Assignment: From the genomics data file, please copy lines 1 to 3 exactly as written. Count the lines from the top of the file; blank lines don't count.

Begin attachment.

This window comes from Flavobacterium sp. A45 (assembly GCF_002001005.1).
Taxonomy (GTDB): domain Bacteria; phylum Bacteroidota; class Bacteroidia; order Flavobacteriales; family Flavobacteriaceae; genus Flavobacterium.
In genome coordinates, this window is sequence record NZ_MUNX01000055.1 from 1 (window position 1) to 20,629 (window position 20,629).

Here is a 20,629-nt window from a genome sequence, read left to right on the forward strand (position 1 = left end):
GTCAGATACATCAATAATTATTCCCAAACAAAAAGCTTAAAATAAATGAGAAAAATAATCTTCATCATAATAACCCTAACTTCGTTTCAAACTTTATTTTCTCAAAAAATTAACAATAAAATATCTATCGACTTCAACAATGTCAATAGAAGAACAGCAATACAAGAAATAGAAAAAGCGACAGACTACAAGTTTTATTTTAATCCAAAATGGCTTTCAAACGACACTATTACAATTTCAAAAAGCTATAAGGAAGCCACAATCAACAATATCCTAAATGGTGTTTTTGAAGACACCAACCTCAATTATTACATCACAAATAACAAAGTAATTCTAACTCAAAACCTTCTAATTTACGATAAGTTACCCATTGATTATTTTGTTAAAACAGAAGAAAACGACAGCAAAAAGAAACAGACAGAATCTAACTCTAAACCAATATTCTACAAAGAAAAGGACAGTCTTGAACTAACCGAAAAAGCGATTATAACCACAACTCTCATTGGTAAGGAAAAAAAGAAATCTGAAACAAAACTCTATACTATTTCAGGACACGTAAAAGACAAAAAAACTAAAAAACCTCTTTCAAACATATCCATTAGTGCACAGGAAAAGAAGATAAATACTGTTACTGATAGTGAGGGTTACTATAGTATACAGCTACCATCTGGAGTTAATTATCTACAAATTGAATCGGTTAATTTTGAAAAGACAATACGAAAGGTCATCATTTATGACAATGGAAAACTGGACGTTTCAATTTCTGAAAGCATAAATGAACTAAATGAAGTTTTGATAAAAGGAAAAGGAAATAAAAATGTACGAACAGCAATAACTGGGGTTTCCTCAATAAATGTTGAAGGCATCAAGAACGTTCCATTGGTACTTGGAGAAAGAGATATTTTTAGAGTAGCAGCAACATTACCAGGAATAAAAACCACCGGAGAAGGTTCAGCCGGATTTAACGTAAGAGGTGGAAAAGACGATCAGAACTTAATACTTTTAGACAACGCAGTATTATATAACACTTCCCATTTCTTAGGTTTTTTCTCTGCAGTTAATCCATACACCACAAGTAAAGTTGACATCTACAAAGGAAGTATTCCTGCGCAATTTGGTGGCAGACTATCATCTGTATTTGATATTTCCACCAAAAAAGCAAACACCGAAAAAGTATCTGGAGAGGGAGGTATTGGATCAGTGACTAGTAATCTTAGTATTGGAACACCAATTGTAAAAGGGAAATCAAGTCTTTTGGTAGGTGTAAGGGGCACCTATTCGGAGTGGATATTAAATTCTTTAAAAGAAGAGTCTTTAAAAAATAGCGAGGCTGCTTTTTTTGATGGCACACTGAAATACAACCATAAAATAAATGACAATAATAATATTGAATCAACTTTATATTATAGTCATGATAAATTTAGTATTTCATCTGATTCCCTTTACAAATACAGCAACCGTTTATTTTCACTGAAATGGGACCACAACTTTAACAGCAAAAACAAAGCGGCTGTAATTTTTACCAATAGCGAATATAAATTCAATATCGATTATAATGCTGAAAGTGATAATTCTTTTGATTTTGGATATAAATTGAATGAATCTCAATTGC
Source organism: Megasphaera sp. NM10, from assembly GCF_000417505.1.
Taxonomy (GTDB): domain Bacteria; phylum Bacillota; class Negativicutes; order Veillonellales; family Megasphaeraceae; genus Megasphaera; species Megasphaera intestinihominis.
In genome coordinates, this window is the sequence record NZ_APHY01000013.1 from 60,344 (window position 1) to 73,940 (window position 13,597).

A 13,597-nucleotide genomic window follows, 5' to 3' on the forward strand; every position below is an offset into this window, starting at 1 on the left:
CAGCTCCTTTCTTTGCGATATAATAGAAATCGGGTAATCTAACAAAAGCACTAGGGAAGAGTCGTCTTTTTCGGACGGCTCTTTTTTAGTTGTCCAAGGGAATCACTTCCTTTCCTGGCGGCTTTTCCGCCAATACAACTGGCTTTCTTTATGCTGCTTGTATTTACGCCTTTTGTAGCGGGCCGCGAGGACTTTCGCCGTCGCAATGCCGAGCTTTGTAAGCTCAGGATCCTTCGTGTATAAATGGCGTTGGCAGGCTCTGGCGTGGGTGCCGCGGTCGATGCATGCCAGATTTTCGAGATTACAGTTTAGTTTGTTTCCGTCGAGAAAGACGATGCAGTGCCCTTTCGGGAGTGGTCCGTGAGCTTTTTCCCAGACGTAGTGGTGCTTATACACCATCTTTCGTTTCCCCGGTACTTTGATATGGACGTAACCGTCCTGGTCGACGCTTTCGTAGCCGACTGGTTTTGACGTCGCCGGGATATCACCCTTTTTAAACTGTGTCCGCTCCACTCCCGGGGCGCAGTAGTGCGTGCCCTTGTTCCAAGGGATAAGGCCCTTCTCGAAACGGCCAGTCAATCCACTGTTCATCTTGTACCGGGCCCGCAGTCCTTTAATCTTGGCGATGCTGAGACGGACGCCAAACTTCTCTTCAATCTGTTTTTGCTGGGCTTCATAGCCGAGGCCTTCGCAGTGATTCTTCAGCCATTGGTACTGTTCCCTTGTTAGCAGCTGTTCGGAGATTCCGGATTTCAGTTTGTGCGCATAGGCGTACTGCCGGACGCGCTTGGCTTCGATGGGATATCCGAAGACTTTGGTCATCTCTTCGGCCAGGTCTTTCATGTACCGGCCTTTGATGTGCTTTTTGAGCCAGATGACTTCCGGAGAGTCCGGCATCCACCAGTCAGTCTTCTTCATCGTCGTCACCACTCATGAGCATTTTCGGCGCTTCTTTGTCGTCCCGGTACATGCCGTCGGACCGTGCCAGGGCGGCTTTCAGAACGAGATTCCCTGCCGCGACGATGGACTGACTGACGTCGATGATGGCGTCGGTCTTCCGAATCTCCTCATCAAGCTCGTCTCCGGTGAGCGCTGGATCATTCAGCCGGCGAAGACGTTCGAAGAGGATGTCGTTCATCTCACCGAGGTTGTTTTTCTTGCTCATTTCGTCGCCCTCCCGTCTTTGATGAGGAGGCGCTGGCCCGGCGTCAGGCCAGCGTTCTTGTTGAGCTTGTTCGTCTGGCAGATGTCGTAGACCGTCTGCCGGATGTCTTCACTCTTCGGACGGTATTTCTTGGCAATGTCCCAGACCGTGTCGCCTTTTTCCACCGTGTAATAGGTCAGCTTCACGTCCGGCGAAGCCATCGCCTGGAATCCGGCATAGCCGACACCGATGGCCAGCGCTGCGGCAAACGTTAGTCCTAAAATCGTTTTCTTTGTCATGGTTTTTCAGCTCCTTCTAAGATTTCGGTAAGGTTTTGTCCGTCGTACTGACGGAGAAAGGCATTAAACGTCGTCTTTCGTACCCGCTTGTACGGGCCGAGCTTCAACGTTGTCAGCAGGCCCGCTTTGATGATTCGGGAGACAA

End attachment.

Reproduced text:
This window comes from Flavobacterium sp. A45 (assembly GCF_002001005.1).
Taxonomy (GTDB): domain Bacteria; phylum Bacteroidota; class Bacteroidia; order Flavobacteriales; family Flavobacteriaceae; genus Flavobacterium.
In genome coordinates, this window is sequence record NZ_MUNX01000055.1 from 1 (window position 1) to 20,629 (window position 20,629).